STOURBRIDGE is set to welcome Prince William who will be visiting later this month to unveil a long-awaited statue of Frank Foley.

The Duke of Cambridge is to visit Mary Stevens Park, Norton, on Tuesday September 18, to unveil the new statue of the late heroic spy who helped ten thousand Jews to flee the Holocaust.

Kensington Palace has confirmed His Royal Highness will be guest of honour at the statue launch event which will also be attended by members of Major Foley’s family and Dudley North MP Ian Austin who has been one of the driving forces behind the £40,000 project.

Major Foley (pictured below) was a British spy working undercover as passport control officer in pre-war Nazi Berlin where he provided thousands of Jews with the papers they needed to escape Germany by bending the rules when stamping passports or issuing visas.

Stourbridge News: Brave wartime spy Frank Foley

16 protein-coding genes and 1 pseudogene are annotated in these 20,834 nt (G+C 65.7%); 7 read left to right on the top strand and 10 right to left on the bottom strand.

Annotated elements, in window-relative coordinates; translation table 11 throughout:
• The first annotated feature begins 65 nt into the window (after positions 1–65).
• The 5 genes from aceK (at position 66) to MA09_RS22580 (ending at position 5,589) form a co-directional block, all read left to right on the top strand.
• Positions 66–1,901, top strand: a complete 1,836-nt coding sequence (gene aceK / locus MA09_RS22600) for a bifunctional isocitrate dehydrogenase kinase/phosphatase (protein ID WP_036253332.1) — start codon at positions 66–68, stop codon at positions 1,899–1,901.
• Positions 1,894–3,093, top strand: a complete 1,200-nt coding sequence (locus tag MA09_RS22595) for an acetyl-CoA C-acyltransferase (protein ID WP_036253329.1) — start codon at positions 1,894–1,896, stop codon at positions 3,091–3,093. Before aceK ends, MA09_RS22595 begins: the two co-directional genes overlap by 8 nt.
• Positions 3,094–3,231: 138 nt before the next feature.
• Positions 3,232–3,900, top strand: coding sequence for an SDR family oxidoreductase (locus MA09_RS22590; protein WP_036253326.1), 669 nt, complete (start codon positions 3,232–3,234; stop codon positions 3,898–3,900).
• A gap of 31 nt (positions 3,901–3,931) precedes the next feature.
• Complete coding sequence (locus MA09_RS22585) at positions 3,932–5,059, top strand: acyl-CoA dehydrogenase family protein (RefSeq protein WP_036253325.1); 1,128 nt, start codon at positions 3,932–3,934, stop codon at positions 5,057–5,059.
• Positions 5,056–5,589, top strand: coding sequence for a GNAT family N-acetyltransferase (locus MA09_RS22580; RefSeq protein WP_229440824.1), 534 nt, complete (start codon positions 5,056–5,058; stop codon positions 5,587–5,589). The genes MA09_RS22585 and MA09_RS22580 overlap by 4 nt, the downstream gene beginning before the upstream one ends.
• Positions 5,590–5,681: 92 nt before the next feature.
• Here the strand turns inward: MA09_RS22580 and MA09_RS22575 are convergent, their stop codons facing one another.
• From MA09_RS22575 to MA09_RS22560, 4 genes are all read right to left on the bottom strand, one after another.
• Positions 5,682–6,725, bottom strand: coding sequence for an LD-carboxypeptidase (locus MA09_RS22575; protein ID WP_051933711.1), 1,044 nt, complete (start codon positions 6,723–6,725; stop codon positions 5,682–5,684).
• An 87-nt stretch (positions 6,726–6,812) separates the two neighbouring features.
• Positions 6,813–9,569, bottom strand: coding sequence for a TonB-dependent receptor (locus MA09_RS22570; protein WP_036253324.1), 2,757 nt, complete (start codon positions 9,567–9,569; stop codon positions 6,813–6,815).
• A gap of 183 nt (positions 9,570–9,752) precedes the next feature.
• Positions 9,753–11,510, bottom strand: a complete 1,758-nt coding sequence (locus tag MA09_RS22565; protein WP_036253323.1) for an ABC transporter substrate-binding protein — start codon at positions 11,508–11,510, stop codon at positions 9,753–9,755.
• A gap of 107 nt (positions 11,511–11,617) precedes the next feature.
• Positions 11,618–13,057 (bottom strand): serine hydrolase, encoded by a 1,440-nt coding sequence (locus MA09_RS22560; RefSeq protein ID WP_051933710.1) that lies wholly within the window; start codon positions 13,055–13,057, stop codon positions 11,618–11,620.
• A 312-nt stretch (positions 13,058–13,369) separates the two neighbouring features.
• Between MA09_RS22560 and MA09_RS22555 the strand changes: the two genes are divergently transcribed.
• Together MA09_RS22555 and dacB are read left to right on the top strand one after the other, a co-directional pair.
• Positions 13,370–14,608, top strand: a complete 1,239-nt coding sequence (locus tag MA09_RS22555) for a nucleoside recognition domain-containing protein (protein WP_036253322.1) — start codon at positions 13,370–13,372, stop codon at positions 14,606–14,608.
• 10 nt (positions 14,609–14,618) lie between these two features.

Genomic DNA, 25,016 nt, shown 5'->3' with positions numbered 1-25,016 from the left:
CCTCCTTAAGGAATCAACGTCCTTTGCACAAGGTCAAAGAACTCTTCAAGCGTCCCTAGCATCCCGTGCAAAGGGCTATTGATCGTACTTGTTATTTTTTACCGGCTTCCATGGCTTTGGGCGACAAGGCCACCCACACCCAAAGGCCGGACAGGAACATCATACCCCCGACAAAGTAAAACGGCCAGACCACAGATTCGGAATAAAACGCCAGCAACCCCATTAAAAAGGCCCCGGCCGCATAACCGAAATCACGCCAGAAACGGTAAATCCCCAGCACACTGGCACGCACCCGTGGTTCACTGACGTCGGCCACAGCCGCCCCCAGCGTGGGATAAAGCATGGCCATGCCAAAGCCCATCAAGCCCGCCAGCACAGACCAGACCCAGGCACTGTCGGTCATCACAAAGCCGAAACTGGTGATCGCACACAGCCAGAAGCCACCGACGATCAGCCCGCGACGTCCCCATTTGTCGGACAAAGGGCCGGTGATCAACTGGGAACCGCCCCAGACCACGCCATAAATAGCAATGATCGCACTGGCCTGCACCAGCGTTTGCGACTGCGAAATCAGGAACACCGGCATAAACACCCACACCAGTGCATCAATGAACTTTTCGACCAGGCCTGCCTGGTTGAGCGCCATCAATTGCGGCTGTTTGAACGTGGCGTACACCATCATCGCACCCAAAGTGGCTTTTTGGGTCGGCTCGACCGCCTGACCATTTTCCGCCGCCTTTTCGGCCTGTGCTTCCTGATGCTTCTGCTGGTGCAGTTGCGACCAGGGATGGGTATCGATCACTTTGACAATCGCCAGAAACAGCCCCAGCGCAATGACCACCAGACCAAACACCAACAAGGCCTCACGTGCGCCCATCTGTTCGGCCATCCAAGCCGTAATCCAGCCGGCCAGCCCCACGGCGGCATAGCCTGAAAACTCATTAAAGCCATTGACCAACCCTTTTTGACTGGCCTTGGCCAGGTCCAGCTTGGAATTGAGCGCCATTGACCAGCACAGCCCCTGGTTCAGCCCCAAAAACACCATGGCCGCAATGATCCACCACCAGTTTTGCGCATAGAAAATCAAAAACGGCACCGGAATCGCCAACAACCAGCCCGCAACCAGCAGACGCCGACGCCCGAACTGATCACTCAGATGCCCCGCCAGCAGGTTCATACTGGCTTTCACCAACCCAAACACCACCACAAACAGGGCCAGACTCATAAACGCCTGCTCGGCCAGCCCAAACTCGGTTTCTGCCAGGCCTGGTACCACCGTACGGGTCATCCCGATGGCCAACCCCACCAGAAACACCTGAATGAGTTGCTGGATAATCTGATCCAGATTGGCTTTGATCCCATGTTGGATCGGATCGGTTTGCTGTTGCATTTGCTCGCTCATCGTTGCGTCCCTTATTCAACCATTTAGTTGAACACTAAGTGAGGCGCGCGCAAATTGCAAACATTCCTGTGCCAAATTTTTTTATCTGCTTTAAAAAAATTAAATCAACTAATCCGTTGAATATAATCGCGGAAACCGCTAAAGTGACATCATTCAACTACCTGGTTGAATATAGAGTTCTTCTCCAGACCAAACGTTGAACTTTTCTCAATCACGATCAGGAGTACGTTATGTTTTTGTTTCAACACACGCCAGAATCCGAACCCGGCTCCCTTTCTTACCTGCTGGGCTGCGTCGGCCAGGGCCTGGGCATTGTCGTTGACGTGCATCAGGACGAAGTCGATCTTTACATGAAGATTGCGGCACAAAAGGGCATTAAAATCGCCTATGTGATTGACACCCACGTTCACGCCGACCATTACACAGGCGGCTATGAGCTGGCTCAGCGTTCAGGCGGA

He also hid Jews in his own home and even went into Sachsenhausen concentration camp with visas to enable prisoners to leave.

Upon retirement, he settled in Stourbridge and lived at Eveson Road in Norton, close to Mary Stevens Park, until his death in 1958.

The bronze statue, by Midlands' artist Andy de Comyn, is a life-sized depiction of Major Foley and sees him sitting on a park bench dressed in a 1930s suit, feeding a bird - symbolising freedom and the people he helped, with a briefcase to hint at his MI6 work.

Stourbridge News: Artist Andy de Comyn has completed his full sized clay model of Frank Foley

Ian Austin MP, who worked with the Holocaust Education Trust to have a lasting memorial to Major Foley created, said of the news Prince William is to unveil it: “This is a huge honour for the people of Dudley and a wonderful tribute to a great British hero.

"Ten thousand people – and many thousands more of their children, grandchildren and great-grandchildren – owe their lives to Frank Foley who‎ took great personal risks to save Jewish people from the Holocaust before retiring in complete anonymity to Stourbridge.

"I hope this statue will help people learn how Frank Foley refused to stand by when people were being persecuted because of their race or religion.

"His life and his courage show us that we all have a responsibility to stand up against intolerance and racism."